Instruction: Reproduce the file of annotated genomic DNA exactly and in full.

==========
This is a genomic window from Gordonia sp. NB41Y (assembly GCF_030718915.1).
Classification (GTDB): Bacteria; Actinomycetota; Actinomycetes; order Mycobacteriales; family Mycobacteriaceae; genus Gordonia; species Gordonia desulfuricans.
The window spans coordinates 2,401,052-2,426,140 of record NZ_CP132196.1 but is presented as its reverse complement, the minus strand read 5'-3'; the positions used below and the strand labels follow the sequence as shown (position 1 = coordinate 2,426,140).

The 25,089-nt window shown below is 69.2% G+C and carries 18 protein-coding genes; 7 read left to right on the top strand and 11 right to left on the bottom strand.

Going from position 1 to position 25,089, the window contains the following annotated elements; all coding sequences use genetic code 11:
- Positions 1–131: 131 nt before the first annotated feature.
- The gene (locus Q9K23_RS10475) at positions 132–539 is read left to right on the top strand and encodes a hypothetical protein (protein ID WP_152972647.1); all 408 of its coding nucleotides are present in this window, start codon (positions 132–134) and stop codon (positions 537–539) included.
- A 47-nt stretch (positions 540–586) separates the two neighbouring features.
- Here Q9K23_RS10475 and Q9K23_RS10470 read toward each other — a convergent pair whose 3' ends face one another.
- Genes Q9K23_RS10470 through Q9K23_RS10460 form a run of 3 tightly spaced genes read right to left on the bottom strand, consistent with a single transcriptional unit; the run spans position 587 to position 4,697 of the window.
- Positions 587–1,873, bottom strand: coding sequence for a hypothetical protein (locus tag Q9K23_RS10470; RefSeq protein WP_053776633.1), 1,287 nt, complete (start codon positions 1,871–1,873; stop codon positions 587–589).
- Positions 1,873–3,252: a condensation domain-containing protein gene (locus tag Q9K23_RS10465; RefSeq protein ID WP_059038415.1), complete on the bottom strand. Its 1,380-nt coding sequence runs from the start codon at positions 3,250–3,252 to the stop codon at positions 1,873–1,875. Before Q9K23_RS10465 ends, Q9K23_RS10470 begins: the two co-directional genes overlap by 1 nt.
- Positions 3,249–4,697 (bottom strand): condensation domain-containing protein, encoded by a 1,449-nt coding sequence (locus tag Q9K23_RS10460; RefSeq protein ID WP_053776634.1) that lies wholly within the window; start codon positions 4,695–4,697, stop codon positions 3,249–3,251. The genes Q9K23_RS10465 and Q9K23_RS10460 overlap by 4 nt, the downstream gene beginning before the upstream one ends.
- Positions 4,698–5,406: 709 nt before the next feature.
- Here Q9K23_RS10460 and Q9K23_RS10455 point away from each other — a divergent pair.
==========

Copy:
This is a genomic window from Gordonia sp. NB41Y (assembly GCF_030718915.1).
Classification (GTDB): Bacteria; Actinomycetota; Actinomycetes; order Mycobacteriales; family Mycobacteriaceae; genus Gordonia; species Gordonia desulfuricans.
The window spans coordinates 2,401,052-2,426,140 of record NZ_CP132196.1 but is presented as its reverse complement, the minus strand read 5'-3'; the positions used below and the strand labels follow the sequence as shown (position 1 = coordinate 2,426,140).

The 25,089-nt window shown below is 69.2% G+C and carries 18 protein-coding genes; 7 read left to right on the top strand and 11 right to left on the bottom strand.

Going from position 1 to position 25,089, the window contains the following annotated elements; all coding sequences use genetic code 11:
- Positions 1–131: 131 nt before the first annotated feature.
- The gene (locus Q9K23_RS10475) at positions 132–539 is read left to right on the top strand and encodes a hypothetical protein (protein ID WP_152972647.1); all 408 of its coding nucleotides are present in this window, start codon (positions 132–134) and stop codon (positions 537–539) included.
- A 47-nt stretch (positions 540–586) separates the two neighbouring features.
- Here Q9K23_RS10475 and Q9K23_RS10470 read toward each other — a convergent pair whose 3' ends face one another.
- Genes Q9K23_RS10470 through Q9K23_RS10460 form a run of 3 tightly spaced genes read right to left on the bottom strand, consistent with a single transcriptional unit; the run spans position 587 to position 4,697 of the window.
- Positions 587–1,873, bottom strand: coding sequence for a hypothetical protein (locus tag Q9K23_RS10470; RefSeq protein WP_053776633.1), 1,287 nt, complete (start codon positions 1,871–1,873; stop codon positions 587–589).
- Positions 1,873–3,252: a condensation domain-containing protein gene (locus tag Q9K23_RS10465; RefSeq protein ID WP_059038415.1), complete on the bottom strand. Its 1,380-nt coding sequence runs from the start codon at positions 3,250–3,252 to the stop codon at positions 1,873–1,875. Before Q9K23_RS10465 ends, Q9K23_RS10470 begins: the two co-directional genes overlap by 1 nt.
- Positions 3,249–4,697 (bottom strand): condensation domain-containing protein, encoded by a 1,449-nt coding sequence (locus tag Q9K23_RS10460; RefSeq protein ID WP_053776634.1) that lies wholly within the window; start codon positions 4,695–4,697, stop codon positions 3,249–3,251. The genes Q9K23_RS10465 and Q9K23_RS10460 overlap by 4 nt, the downstream gene beginning before the upstream one ends.
- Positions 4,698–5,406: 709 nt before the next feature.
- Here Q9K23_RS10460 and Q9K23_RS10455 point away from each other — a divergent pair.